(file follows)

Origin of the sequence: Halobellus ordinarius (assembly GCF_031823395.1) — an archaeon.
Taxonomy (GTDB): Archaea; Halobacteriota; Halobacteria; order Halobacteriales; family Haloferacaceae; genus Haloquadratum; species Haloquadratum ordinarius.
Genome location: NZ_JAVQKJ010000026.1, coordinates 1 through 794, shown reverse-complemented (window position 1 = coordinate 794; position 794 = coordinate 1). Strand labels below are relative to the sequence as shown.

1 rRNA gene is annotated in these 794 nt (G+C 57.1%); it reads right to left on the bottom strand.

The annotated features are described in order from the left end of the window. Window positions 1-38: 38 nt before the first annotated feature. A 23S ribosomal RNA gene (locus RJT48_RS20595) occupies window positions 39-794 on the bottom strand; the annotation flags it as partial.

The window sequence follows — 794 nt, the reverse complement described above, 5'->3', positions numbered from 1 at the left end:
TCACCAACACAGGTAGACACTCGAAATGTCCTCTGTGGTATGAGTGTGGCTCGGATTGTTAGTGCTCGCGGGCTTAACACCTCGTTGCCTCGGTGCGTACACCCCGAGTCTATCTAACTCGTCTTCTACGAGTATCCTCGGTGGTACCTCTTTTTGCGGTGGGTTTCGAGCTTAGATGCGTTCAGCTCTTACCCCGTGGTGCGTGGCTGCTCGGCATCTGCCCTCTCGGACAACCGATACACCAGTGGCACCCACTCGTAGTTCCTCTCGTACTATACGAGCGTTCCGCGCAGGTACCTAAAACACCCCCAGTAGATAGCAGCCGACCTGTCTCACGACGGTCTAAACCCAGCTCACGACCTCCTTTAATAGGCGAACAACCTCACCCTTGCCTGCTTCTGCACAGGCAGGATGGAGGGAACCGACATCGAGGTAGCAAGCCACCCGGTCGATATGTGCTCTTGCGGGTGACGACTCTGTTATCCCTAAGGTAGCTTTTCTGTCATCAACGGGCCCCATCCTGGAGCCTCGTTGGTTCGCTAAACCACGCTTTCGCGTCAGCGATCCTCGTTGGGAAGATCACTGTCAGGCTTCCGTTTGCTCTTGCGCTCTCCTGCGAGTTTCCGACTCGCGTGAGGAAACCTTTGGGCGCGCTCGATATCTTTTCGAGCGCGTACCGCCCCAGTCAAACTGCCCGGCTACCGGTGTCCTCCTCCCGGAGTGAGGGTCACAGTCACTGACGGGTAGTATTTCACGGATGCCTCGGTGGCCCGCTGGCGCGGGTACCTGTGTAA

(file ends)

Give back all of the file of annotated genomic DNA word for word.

Origin of the sequence: Halobellus ordinarius (assembly GCF_031823395.1) — an archaeon.
Taxonomy (GTDB): Archaea; Halobacteriota; Halobacteria; order Halobacteriales; family Haloferacaceae; genus Haloquadratum; species Haloquadratum ordinarius.
Genome location: NZ_JAVQKJ010000026.1, coordinates 1 through 794, shown reverse-complemented (window position 1 = coordinate 794; position 794 = coordinate 1). Strand labels below are relative to the sequence as shown.

1 rRNA gene is annotated in these 794 nt (G+C 57.1%); it reads right to left on the bottom strand.

The annotated features are described in order from the left end of the window. Window positions 1-38: 38 nt before the first annotated feature. A 23S ribosomal RNA gene (locus RJT48_RS20595) occupies window positions 39-794 on the bottom strand; the annotation flags it as partial.

The window sequence follows — 794 nt, the reverse complement described above, 5'->3', positions numbered from 1 at the left end:
TCACCAACACAGGTAGACACTCGAAATGTCCTCTGTGGTATGAGTGTGGCTCGGATTGTTAGTGCTCGCGGGCTTAACACCTCGTTGCCTCGGTGCGTACACCCCGAGTCTATCTAACTCGTCTTCTACGAGTATCCTCGGTGGTACCTCTTTTTGCGGTGGGTTTCGAGCTTAGATGCGTTCAGCTCTTACCCCGTGGTGCGTGGCTGCTCGGCATCTGCCCTCTCGGACAACCGATACACCAGTGGCACCCACTCGTAGTTCCTCTCGTACTATACGAGCGTTCCGCGCAGGTACCTAAAACACCCCCAGTAGATAGCAGCCGACCTGTCTCACGACGGTCTAAACCCAGCTCACGACCTCCTTTAATAGGCGAACAACCTCACCCTTGCCTGCTTCTGCACAGGCAGGATGGAGGGAACCGACATCGAGGTAGCAAGCCACCCGGTCGATATGTGCTCTTGCGGGTGACGACTCTGTTATCCCTAAGGTAGCTTTTCTGTCATCAACGGGCCCCATCCTGGAGCCTCGTTGGTTCGCTAAACCACGCTTTCGCGTCAGCGATCCTCGTTGGGAAGATCACTGTCAGGCTTCCGTTTGCTCTTGCGCTCTCCTGCGAGTTTCCGACTCGCGTGAGGAAACCTTTGGGCGCGCTCGATATCTTTTCGAGCGCGTACCGCCCCAGTCAAACTGCCCGGCTACCGGTGTCCTCCTCCCGGAGTGAGGGTCACAGTCACTGACGGGTAGTATTTCACGGATGCCTCGGTGGCCCGCTGGCGCGGGTACCTGTGTAA